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Description: This is a piezoresistive force sensor from Tekscan. The harder you press, the lower the sensor's resistance. Pressing hard, the resistance changes from infinite to ~50k. The sensor itself is thin and flexible, but the resistance does not change while being flexed. Resistance changes only when pressure is applied to the round area at the end of the sensor. Used as a presence sensor (someone standing), weight sensor, pressure sensor (impact testing), etc.

The overall length is about 2.25". The sensor comes with a 0.1" spaced, reinforced, breadboard friendly connector.

This sensor ranges from 0 to 25lbs of pressure.

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Comments 10 comments

  • This has a sensor area of about ¾ square inch (the “one inch area” is clarified as diameter in the data sheet), making the “weight” measured by the pressure sensor (what a weird way to spec) close to two pounds per fathom of water. So the “25 pound” rating can measure up to the pressure of a little more than 70' of water.

    Which raises the obvious question: is the sensor end of this waterproof? The datasheet gives no insight on this, but it is pretty clear from the picture that the wire end is not unless additional treatment is applied.

  • I need to connect this sensor to a PCB using a receptacle-connector. I didn’t a see spec for the flat pin dimension from the manufacture, but i measured them to be ~0.1" (2.54mm) apart.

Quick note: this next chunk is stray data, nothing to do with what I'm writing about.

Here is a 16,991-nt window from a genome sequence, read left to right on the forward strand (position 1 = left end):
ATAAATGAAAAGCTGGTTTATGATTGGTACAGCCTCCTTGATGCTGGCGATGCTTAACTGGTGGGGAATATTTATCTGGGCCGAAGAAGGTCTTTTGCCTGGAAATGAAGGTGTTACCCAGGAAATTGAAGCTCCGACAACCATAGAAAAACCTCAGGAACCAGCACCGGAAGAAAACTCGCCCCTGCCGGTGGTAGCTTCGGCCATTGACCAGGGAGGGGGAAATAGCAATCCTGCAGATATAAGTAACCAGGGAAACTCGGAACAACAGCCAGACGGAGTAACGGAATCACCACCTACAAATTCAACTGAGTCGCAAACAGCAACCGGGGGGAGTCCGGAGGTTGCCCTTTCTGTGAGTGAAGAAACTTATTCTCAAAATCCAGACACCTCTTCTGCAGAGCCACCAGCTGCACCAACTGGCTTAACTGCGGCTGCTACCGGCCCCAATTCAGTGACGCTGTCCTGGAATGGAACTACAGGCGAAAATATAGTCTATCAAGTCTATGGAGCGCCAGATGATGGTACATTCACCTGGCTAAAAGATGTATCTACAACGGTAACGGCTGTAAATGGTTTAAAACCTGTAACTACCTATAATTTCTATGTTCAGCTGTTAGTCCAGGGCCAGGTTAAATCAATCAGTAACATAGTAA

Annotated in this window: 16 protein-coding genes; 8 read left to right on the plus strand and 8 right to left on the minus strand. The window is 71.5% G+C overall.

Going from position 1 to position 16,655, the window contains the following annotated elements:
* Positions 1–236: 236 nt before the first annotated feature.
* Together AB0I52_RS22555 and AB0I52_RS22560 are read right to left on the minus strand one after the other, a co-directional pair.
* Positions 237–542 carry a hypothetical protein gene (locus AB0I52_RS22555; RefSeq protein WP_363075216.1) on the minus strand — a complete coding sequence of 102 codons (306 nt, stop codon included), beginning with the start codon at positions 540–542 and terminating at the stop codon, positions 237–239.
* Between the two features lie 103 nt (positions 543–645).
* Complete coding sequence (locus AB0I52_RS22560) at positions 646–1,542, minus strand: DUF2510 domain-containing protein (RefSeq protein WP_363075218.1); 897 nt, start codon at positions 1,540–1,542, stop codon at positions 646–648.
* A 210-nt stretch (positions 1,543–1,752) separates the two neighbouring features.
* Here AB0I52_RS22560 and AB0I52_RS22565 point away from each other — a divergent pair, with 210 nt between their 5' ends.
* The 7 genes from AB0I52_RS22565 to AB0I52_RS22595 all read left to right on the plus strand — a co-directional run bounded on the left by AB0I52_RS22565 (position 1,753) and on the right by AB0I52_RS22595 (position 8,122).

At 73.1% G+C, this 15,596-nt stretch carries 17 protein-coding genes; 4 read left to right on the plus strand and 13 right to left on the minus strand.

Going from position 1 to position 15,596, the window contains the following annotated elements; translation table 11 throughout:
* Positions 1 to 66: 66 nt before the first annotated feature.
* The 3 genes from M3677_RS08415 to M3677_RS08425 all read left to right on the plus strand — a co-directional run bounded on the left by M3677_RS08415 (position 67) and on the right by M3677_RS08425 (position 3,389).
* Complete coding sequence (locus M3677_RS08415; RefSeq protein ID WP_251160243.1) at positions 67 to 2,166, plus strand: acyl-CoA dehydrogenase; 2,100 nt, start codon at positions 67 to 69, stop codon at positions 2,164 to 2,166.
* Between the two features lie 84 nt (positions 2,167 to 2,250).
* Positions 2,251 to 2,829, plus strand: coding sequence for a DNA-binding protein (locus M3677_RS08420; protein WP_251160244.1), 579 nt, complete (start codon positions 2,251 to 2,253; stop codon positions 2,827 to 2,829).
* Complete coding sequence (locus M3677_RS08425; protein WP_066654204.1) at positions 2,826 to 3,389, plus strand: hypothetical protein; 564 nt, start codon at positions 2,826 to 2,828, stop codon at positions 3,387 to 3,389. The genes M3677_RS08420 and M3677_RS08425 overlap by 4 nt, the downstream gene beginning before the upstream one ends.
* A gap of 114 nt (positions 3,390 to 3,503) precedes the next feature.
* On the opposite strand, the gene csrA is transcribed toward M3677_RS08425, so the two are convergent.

Does anyone know of a 2-position flat pin receptacle for this sensor? (through-hole)

  • BUYER BEWARE, The description says “The sensor itself is thin and flexible, but the resistance does not change while being flexed. ” However, when flexed the resistance changes by a very large amount.

  • I had a look at Bildr Tutorial & your Quickstart Guide, you guys are using a positive supply to the sensor but the manufacturer recommend a different setup using a negative supply with a inverting op-amp. Have you tested if the positive supply effects the accuracy of the sensor?

    • This sensor is a variable resistor, and there are a number of ways to measure resistance. We like using it in a voltage divider because of the simplicity of the circuit. The advantage of an op-amp design is that it buffers the voltage output for high impedance. Both techniques have their place; use whichever one is appropriate for your application.

  • How long will it take to ship the item to Malaysia? And this is a Strain gauge right?

  • When I connect two of these to the arduino, one on pin A0 and the other on pin A1, if I press on one sensor, the second sensor’s resistance changes also. How do I wire these up so that each sensor registers it’s own reading independent of the other? I currently have them wired according to the examples above.

  • Will this sensor register a small pressure size, say from the end of a ball point pen? Or will this sensor only register large distributed forces?

    • The sensor will register pressure as long as it is inside the sensing area (in this case, the gray circular end). If you are only looking to sense pressure from something as small as a pin, we do have other force resistors with smaller sensing areas-check the related products below.


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